- Courtesy San Mateo County
- San Mateo County has elected only one Latino and no Asian supervisors in the past 25 years, even though the groups comprise half the county’s population.
Having recently settled a lawsuit that alleged discriminatory election practices, San Mateo County is preparing to review its supervisorial districts’ boundaries to study if they, too, may be unfair.
An advisory committee comprising two county supervisors, city council members from Daly City and East Palo Alto, and five appointed citizens is scheduled to meet starting June 6 to discuss the area’s geography, its demographics and the political muscle of various voting populations. The county has hired a demographer to compile ethnic and racial data, and a mapping consultant to plot it all out on a map.
The county reviews its district boundaries every 10 years to account for U.S. Census data, said spokesman Marshall Wilson. This review, seven years early, is required by the terms of a January settlement of a lawsuit in which six county residents sued over alleged vote inequality. The at-large supervisorial elections had long diluted the voting power of Latinos and Asians, according to the lawsuit.
Last fall, voters passed a ballot measure to overhaul San Mateo County’s electoral system, and chucking that system was the real win, said attorney Robert Rubin of the Lawyers’ Committee for Civil Rights, who helped represent the plaintiffs.
San Mateo County had long clung to a policy of allowing the whole county to elect individual district supervisors, which meant that certain voter populations always got shut out, Rubin said. In court filings he and co-counsel Beth Parker called it a “racially polarized” system. They cited statistics to bolster their case: Asians and Latinos comprise half of the county’s population, but in 25 years, one Latino and no Asians had been elected to the Board of Supervisors.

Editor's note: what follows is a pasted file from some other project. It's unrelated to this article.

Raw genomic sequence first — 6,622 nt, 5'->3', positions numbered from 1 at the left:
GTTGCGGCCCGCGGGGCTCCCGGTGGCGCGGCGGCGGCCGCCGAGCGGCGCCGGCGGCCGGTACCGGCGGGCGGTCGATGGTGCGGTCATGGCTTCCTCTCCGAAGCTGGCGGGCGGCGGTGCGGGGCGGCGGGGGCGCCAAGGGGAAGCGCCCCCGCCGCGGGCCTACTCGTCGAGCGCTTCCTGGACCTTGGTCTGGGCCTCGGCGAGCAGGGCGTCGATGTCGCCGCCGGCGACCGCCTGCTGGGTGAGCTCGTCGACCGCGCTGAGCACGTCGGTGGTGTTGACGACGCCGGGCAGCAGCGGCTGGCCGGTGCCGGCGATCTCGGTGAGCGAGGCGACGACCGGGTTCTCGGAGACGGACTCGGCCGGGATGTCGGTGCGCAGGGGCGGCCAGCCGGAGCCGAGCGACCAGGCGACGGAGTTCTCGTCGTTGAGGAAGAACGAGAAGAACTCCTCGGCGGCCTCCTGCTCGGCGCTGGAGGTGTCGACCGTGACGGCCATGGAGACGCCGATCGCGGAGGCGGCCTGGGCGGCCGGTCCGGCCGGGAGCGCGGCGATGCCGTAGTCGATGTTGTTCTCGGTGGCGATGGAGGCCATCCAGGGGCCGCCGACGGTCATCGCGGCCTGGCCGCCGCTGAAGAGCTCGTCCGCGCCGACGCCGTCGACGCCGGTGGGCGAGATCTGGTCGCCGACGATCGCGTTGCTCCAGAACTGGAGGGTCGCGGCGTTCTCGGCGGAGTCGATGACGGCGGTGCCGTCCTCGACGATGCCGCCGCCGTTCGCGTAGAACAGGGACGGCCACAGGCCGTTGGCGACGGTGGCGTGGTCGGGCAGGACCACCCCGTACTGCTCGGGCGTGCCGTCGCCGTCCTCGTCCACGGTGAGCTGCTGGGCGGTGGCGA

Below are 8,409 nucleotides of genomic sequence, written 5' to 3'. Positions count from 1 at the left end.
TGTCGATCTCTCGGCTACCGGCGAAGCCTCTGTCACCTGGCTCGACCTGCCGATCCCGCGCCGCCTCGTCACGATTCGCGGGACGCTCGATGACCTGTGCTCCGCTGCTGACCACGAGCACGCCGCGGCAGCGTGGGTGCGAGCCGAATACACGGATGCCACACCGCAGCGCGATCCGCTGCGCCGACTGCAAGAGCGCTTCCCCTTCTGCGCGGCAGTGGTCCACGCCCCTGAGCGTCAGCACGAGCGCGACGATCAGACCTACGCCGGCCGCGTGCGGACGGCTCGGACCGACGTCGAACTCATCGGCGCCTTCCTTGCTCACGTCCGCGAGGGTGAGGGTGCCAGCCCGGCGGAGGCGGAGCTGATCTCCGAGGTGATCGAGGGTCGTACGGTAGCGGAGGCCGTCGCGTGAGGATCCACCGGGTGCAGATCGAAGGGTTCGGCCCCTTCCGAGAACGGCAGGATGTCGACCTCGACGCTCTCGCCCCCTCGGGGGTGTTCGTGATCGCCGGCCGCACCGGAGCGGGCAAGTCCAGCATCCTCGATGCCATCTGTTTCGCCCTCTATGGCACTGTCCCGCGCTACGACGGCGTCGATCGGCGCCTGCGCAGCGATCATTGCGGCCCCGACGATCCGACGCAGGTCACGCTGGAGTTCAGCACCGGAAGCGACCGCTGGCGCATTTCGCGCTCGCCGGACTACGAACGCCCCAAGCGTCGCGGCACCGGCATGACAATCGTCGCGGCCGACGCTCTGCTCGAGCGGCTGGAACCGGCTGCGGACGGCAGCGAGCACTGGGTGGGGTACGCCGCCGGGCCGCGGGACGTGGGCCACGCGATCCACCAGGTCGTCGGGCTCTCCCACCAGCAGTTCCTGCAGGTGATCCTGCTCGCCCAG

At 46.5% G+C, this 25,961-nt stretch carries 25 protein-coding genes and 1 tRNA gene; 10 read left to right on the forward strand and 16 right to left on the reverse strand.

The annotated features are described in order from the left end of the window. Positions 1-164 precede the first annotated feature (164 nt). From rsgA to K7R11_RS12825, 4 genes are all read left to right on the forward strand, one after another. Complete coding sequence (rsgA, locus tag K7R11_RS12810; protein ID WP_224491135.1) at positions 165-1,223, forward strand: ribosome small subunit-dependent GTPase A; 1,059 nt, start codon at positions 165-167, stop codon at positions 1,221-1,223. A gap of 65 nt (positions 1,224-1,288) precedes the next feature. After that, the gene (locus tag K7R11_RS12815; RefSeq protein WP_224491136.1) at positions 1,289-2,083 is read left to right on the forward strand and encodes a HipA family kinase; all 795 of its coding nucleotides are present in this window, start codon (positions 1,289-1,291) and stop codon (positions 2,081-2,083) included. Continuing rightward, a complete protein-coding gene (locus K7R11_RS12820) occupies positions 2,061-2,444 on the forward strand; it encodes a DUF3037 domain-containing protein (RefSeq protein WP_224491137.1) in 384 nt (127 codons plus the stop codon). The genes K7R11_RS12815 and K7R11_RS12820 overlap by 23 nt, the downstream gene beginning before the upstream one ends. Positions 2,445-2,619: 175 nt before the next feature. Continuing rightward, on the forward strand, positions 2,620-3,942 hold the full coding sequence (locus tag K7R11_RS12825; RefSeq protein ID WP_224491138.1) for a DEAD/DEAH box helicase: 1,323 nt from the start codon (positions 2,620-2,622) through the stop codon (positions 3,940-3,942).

Rubin hopes the new district-based voting will rectify the unequal representation while addressing other good-governance issues. It makes sense to contain elections within a district, he says, because then the entire voting bloc will know the local issues. It also gives candidates with less money a flying chance against their well-heeled competitors.
Whether the current districts will beget a more diverse board remains to be seen, Rubin says, though he is heartened that the county has asked for so much community input.
County counsel John Beiers — who helped defend the county in the lawsuit, arguing that the at-large system didn’t pre-empt diversity — says substantive change will take time, though he’s optimistic that the Asian and Latino officials who currently sit on city councils will eventually become supervisors.
Beiers admits the current district lines have become a point of contention, and he is prepared for spirited discussion about them.
“There’s a school of thought that the lines are appropriate as they are,” he said. “And there’s a school of thought they should be changing.”